However, here we are heading into the final quarter of 2012 and the label execs have kicked into gear with the heavy hitters. One of which is beard rock meisters Band Of Horses fourth album Mirage Rock which has slammed it's way into this reviewers Top Ten of the year with still over 3 months to go until the chimes of Big Ben and obligatory kissing of friends (and strangers) on 31st of December.
The Seattle born Band Of Horses never fail to build upon their last release, bringing forth a new twist on their Alternative Country leanings without detracting too far from what they are loved for in the first place. Mirage Rock is no different. Jumping its way out of the woofers and tweeters with recent single 'Knock Knock' we are assured immediately that Ben Bridwell and the boys have used their time off since 2010's Infinite Arms excellently.
'How To Live' is the epitome of what 'Horses are all about, loud yet melodic riffs, heavy drum beats and weighty bass all backed up with the 'cowboy country' feel of the twanging rhythm guitar and Bridwells unique voice taking on lyrics of harsh life lessons. These lyrics being especially prevalent on 'Slow Cruel Hands Of Time'.
'A Little Biblical' is 3 minutes of pure jangly Alt-rock joy, 'Shut In Tourist' sees the band at one of their most country without straying into the western wilds.
'Dumpster World' is played out as a two parter, taking a flip-side view of light/dark shades of the modern world we inhabit. The whole musical theatre of the song shows this is not just your average American alt-rock pedallers. They are not just beards, there are brains too!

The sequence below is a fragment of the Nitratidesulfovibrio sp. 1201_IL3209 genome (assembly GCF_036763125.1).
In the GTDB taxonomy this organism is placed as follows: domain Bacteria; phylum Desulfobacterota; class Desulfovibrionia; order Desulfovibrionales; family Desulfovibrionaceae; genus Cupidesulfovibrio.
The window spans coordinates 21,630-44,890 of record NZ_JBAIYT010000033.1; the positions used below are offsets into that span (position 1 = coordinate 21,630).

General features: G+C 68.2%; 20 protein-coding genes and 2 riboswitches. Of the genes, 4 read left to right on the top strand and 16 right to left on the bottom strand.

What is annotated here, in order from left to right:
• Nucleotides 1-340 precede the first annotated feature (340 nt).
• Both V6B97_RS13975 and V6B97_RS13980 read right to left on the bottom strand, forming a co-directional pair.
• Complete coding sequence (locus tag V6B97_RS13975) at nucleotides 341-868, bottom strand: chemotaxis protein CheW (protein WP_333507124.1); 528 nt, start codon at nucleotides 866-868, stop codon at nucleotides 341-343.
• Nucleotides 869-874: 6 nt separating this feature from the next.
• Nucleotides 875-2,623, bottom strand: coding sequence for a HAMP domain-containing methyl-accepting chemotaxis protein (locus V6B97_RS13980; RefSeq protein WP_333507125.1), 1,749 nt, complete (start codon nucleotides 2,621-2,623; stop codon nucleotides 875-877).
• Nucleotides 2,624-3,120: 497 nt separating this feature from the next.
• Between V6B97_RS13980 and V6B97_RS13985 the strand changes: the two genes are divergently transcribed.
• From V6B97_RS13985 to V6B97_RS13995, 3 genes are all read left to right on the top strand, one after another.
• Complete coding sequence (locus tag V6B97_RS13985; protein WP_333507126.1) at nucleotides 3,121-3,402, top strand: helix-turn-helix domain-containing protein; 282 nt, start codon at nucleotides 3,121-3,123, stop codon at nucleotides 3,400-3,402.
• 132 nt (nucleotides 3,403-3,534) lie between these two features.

'Feud' has the amps turned up to 11 for a 'rock out with your cock not out but slightly showing' (sorry mum).
Now, 'Long Vows' sees the boys not so much have a jaunt into the cowboy country, whereas get lost wandering sandy plains searching for a saloon to drown their sorrows with '3 fingers of blindness inducing bourbon'.
'Heartbreak 101' closes the 11 track mid-western musical journey with Bridwell gargling on a sackful of gravel, using the resulting voice to lament to love lost but wait, the throat recovers gradually throughout to be joined in its staccato melodies with muted orchestral strings that end the proceedings leaving the listener with hope that romance isn't really dead, but merely resting on a shady saloon balcony somewhere on those lost plains.
Mirage Rock is out now.